|By Joel Poelhuis, The Miami
HeraldMcClatchy-Tribune Regional News
Jul. 25, 2009--Tourists are staying home, businesses are slashing travel budgets and getting financing for real-estate investments is harder than ever. A June report by Morgan Stanley analysts predicted hotel loan delinquencies will reach 8 percent by year's end and could top 10 percent.
The worst of times for the hotel industry could be the best time to buy in.
That's what the National Association of Black Hotel Owners, Operators and Developers is trying to persuade minority business owners looking to diversify their holdings.
The group met this week at the 13th annual International African American Hotel Ownership and Multicultural Tourism Summit and Trade Show in Doral to discuss industry issues such as the recession, unionization and competition from Internet conferencing.
To be sure, there was plenty of doom and gloom at the conference.
"I just don't think there's enough demand to go around right now," said Warren Fields, a NABHOOD board member and principal at hotel management group Pyramid Advisors, which owns Doral Golf Resort and Spa, where the conference met.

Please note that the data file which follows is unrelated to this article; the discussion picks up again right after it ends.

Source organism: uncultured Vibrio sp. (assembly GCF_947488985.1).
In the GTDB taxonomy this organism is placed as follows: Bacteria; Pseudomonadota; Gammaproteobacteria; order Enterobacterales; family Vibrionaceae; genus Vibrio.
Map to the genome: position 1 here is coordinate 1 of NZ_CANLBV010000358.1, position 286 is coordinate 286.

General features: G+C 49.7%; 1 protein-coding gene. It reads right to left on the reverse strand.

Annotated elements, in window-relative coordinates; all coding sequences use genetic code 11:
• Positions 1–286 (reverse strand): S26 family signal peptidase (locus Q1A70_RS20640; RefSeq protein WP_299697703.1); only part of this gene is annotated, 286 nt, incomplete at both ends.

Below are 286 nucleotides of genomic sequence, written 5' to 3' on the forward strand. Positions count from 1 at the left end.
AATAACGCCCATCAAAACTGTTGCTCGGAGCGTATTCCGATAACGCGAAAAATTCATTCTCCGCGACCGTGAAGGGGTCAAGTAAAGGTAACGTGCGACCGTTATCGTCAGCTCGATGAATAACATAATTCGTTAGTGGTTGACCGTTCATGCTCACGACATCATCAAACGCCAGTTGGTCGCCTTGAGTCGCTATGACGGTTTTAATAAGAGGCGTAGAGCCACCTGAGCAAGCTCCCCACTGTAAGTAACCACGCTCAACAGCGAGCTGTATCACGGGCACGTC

"The luxury brands are in very serious trouble," said Richmond McCoy, president and CEO of development group Urban America.
"[Business] people don't want a high-end hotel showing up in their expense report."
"The 'may' vacations are getting huge -- which is 'I may do it, I may not,' " said Carol Williams, head of an advertising agency that promotes tourism.
But conference attendees seemed to agree that the crisis represents an opportunity for investors with cash on hand to pick up hotels at half-off prices.
"As entrepreneurs, the best deals you make are in a down economy," McCoy said.
The problem is finding the money to make those deals. McCoy said that to buy a hotel today a buyer may need as much as 60 percent in cash because lenders are scrutinizing loan applications much more closely.
Miami hotel owner Hermant "Henry" Patel said sellers are being forced to finance properties themselves.
Most attendees agreed that the end of the crisis is still a ways off.
"The travel industry tends to lag six to nine months behind the recovery," Fields said.
Patel said he expects Miami hotel properties to continue to flood the sales market in the next four-to-six months.
He said he hopes for a rebound by the beginning of 2011.
NABHOOD was founded in 2001 by president Andy Ingraham to increase executive-level jobs for minorities in the hotel industry.
NABHOOD chairman Michael Roberts said the group modeled itself on the Asian American Hotel Owners Association, which sent several members to the Doral Conference, including president Tarun Patel.
Fields said he has survived tough times in the past. He mentioned financing a hotel in late 2001 after the post-9/11 tourism freeze.
"The business is very cyclical," Fields said. "You have to be able to ride out the cycles. Every cycle presents its opportunities."
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